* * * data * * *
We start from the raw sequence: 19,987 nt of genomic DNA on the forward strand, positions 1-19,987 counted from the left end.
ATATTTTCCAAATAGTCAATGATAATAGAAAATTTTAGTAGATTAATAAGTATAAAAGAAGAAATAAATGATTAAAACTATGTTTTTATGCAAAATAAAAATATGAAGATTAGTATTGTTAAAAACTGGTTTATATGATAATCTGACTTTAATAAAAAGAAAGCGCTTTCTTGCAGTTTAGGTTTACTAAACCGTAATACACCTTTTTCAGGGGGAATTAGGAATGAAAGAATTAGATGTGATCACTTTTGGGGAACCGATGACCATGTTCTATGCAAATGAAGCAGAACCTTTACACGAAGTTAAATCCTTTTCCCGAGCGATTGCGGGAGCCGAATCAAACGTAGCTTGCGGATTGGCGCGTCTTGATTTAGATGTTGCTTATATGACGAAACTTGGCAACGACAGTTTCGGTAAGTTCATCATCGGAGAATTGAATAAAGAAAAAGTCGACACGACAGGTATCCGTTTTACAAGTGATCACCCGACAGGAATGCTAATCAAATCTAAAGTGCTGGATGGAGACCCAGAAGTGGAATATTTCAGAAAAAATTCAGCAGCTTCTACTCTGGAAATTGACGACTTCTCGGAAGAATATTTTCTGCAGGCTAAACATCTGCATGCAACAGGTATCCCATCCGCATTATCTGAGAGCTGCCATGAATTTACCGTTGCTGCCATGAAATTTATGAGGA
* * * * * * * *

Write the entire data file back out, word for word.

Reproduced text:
We start from the raw sequence: 19,987 nt of genomic DNA on the forward strand, positions 1-19,987 counted from the left end.
ATATTTTCCAAATAGTCAATGATAATAGAAAATTTTAGTAGATTAATAAGTATAAAAGAAGAAATAAATGATTAAAACTATGTTTTTATGCAAAATAAAAATATGAAGATTAGTATTGTTAAAAACTGGTTTATATGATAATCTGACTTTAATAAAAAGAAAGCGCTTTCTTGCAGTTTAGGTTTACTAAACCGTAATACACCTTTTTCAGGGGGAATTAGGAATGAAAGAATTAGATGTGATCACTTTTGGGGAACCGATGACCATGTTCTATGCAAATGAAGCAGAACCTTTACACGAAGTTAAATCCTTTTCCCGAGCGATTGCGGGAGCCGAATCAAACGTAGCTTGCGGATTGGCGCGTCTTGATTTAGATGTTGCTTATATGACGAAACTTGGCAACGACAGTTTCGGTAAGTTCATCATCGGAGAATTGAATAAAGAAAAAGTCGACACGACAGGTATCCGTTTTACAAGTGATCACCCGACAGGAATGCTAATCAAATCTAAAGTGCTGGATGGAGACCCAGAAGTGGAATATTTCAGAAAAAATTCAGCAGCTTCTACTCTGGAAATTGACGACTTCTCGGAAGAATATTTTCTGCAGGCTAAACATCTGCATGCAACAGGTATCCCATCCGCATTATCTGAGAGCTGCCATGAATTTACCGTTGCTGCCATGAAATTTATGAGGA